[LLVMdev] [Polly] GSoC Proposal: Reducing LLVM-Polly Compiling overhead

Star Tan tanmx_star at yeah.net
Fri May 3 09:30:17 PDT 2013

Dear Tobias and all LLVM/Polly developers,

Thank you very much for all your help and advice. 

I have submitted my proposal to GSoC 2013 application system:
Some tables and paragraphs are simplified to make it more readable on GSoC official pages. Any suggestion or comment would be appreciated.

At 2013-05-03 19:05:05,"Tobias Grosser" <tobias at grosser.es> wrote:
>On 05/03/2013 11:39 AM, Star Tan wrote:
>> Dear Tobias,
>> Thank you very much for your very helpful advice.
>> Yes, -debug-pass and -time-passes are two very useful and powerful
>> options when evaluating the compile-time of each compiler pass. They
>> are exactly what I need! With these options, I can step into details
>> of the compile-time overhead of each pass. I have finished some
>> preliminary testing based on two randomly selected files from
>> PolyBench and MediaBench. Results are listed on
>> https://gist.github.com/tanstar/5508153 .
>Great. Thanks for the quick update and the nice formatting of your
>> In this project, I try to reduce Polly compile-time overhead by
>> revising Polly passes.  For this purpose, I firstly try to find out
>> where the compile-time overhead comes from. When Polly optimizes a
>> program, it takes the following steps:
>> * step1 - Polly canonicalization: prepare basic information and
>> complete some transformations.
>> * step2 - LLVM IR to Polly description: detect valid scops and
>> translates them into polyhedral representation.
>> * step3 - Polly optimization: analyze and optimize polyhedral scops.
>> * step4 - Polly description to LLVM-IR: translates the polyhedral
>> description back into LLVM-IR.
>I may make sense to list in the attachments which passes exactly belong
>to these different steps.
OK, I will add further information in Table 5.
>> Based on these results, I plan to revise all canonicalization passes,
>> code generation passes and optimization passes in Polly. Then, I will
>> try my best to reduce the compile-time overhead for each part of them.
>> In the following 12 weeks, my schedule for this project includes the following stages:
>> * Stage1 (1 week): set up a Polly performance tester and integrate the automation testing environment.
>> * Stage2 (1 week): collect and analyze the detailed profiling information for Polly compile process;
>> * Stage3 (3 weeks): revise and improve some expensive Polly passes or LLVM passes that Polly depends on;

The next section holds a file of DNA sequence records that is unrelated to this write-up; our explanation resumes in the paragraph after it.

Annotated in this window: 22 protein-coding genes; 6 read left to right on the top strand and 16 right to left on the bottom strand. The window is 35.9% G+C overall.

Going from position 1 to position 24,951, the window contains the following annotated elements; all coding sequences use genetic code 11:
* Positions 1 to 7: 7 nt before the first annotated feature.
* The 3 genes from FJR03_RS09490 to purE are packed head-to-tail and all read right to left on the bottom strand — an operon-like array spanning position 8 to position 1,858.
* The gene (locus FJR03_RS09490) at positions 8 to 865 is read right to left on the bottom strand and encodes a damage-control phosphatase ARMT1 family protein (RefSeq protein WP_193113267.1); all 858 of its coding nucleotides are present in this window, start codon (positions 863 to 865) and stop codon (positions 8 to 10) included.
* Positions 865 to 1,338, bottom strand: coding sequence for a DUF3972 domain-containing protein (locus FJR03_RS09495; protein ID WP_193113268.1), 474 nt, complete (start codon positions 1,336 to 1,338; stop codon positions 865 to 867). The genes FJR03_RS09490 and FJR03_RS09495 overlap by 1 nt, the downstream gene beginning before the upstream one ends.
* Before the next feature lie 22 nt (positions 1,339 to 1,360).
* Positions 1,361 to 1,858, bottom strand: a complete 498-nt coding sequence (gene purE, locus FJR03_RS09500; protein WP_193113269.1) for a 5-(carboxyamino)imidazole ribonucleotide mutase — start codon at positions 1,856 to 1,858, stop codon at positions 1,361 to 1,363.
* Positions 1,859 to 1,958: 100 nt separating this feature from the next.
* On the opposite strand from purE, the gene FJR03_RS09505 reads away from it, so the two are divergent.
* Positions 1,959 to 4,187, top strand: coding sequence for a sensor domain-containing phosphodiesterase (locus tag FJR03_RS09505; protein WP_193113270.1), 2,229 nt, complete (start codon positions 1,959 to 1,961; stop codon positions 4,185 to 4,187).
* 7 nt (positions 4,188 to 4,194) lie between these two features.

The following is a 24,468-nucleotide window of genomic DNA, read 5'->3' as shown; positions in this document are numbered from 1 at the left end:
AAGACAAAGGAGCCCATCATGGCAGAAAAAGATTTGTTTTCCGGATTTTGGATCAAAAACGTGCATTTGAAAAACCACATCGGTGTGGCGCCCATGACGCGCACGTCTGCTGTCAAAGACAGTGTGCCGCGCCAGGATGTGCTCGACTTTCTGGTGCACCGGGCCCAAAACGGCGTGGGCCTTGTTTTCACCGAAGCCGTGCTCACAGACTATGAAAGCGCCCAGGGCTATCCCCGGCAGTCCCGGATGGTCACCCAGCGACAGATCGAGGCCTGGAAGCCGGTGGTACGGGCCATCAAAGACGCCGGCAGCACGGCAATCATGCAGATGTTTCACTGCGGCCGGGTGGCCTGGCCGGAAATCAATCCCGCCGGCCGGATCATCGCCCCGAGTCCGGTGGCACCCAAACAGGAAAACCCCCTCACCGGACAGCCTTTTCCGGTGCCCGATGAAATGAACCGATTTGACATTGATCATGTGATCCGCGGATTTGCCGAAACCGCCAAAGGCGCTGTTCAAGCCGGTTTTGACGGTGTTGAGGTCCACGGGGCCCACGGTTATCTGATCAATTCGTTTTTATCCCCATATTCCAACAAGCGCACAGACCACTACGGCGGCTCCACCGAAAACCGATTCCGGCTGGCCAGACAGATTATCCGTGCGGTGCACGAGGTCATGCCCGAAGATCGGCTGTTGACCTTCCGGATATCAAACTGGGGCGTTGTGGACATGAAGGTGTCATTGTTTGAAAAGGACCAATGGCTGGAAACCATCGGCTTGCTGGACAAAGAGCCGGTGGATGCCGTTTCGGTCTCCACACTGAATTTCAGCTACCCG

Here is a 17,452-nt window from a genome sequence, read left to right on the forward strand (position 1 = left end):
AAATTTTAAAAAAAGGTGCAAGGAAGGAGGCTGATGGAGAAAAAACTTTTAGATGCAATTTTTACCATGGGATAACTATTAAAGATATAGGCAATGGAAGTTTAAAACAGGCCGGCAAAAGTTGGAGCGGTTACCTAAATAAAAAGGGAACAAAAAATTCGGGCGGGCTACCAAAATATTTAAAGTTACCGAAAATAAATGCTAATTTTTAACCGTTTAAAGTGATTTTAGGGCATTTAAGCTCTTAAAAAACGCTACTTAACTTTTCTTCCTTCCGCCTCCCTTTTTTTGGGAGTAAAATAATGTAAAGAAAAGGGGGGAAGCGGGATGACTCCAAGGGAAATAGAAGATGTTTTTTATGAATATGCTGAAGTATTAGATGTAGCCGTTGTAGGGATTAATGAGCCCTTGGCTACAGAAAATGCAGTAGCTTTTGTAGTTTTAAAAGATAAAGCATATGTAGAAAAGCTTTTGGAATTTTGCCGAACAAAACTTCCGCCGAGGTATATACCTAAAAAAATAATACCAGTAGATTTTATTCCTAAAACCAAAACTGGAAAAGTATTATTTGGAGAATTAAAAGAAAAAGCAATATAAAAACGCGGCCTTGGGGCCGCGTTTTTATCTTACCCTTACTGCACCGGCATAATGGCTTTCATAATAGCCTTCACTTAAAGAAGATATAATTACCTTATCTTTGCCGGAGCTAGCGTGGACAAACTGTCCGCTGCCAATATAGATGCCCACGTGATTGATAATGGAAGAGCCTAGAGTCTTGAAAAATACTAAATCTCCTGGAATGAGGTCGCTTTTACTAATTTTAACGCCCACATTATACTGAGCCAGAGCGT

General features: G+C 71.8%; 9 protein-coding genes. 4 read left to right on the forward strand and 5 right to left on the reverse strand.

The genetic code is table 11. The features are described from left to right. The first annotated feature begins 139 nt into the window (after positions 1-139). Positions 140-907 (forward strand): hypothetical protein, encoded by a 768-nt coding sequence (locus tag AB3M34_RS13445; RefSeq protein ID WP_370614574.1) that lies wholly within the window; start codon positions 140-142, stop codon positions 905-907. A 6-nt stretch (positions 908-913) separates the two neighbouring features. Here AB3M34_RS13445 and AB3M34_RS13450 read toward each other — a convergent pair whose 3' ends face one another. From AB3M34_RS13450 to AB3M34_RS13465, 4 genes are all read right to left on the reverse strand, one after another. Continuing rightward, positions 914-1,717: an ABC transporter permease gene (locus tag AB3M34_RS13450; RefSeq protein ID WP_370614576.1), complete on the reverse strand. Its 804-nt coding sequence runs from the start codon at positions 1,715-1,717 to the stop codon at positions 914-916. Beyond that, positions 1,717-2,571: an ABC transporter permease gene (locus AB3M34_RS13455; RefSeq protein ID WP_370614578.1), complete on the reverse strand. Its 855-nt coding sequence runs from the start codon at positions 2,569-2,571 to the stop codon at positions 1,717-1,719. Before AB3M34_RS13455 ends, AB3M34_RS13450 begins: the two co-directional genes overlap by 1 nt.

>> * Stage4 (3 weeks): revise canonicalization passes of Polly and try to remove most of canonicalization passes;
>> * Stage5 (1 week): revise the pass ordering problem and let Polly bail out if it cannot benefit programs;
>> * Stage6 (1 week): revise and improve Polly code generation passes;
>> * Stage7 (1 week): revise and improve Polly optimization passes;
>> * Stage8 (1 week): revise other parts of Polly.
>I believe that before we should probably move Polly rather early into
>the default -O3 optimization chain. You may take some time to profile
>Polly and to understand it better, but we should not do extensive
>optimizations before moving it. As long as we can ensure the number of
>scops detected remains the same, this should be good enough. We can then
>spend the time optimizing the Polly integration in the normal -O3 chain.
I agree with you.  I will try to understand Polly better as soon as possible by profiling Polly and stepping into the details of some critical Polly passes. It may take a little time before we can  start optimizing the Polly integration in the normal -O3 chain.

>> ### 3. Project Details
>> #### Stage1 -- Set up a Polly performance tester to track the compile time. [Week 1]
>> The first important work is to pick criteria to evaluate my work in
>> this project. This project targets to reduce compile-time overhead,
>> but at the same time it must not degrade the performance. To simplify
>> the testing, I will use the number of scops that optimized by Polly as
>> the performance criteria. As a result, our Polly performance tester
>> should contains two parts: